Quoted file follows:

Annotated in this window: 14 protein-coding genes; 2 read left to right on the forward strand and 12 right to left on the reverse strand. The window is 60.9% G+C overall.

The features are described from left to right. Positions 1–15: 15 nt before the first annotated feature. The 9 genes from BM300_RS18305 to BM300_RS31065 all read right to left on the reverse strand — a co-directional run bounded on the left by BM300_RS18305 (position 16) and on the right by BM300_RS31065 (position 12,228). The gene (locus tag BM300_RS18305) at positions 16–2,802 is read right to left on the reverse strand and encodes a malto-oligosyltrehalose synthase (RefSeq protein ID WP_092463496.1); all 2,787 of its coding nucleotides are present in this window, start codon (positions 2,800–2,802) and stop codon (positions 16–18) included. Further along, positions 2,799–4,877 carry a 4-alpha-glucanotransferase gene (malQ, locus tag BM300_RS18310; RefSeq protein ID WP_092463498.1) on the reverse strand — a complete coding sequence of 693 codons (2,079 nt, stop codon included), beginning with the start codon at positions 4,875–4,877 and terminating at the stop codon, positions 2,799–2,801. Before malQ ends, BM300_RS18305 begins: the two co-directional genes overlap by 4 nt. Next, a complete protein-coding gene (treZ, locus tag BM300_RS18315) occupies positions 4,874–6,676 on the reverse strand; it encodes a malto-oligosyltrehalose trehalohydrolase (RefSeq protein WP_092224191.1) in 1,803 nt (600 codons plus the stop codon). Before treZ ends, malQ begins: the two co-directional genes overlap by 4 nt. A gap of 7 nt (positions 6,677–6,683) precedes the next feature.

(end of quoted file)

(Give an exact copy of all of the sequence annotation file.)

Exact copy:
Annotated in this window: 14 protein-coding genes; 2 read left to right on the forward strand and 12 right to left on the reverse strand. The window is 60.9% G+C overall.

The features are described from left to right. Positions 1–15: 15 nt before the first annotated feature. The 9 genes from BM300_RS18305 to BM300_RS31065 all read right to left on the reverse strand — a co-directional run bounded on the left by BM300_RS18305 (position 16) and on the right by BM300_RS31065 (position 12,228). The gene (locus tag BM300_RS18305) at positions 16–2,802 is read right to left on the reverse strand and encodes a malto-oligosyltrehalose synthase (RefSeq protein ID WP_092463496.1); all 2,787 of its coding nucleotides are present in this window, start codon (positions 2,800–2,802) and stop codon (positions 16–18) included. Further along, positions 2,799–4,877 carry a 4-alpha-glucanotransferase gene (malQ, locus tag BM300_RS18310; RefSeq protein ID WP_092463498.1) on the reverse strand — a complete coding sequence of 693 codons (2,079 nt, stop codon included), beginning with the start codon at positions 4,875–4,877 and terminating at the stop codon, positions 2,799–2,801. Before malQ ends, BM300_RS18305 begins: the two co-directional genes overlap by 4 nt. Next, a complete protein-coding gene (treZ, locus tag BM300_RS18315) occupies positions 4,874–6,676 on the reverse strand; it encodes a malto-oligosyltrehalose trehalohydrolase (RefSeq protein WP_092224191.1) in 1,803 nt (600 codons plus the stop codon). Before treZ ends, malQ begins: the two co-directional genes overlap by 4 nt. A gap of 7 nt (positions 6,677–6,683) precedes the next feature.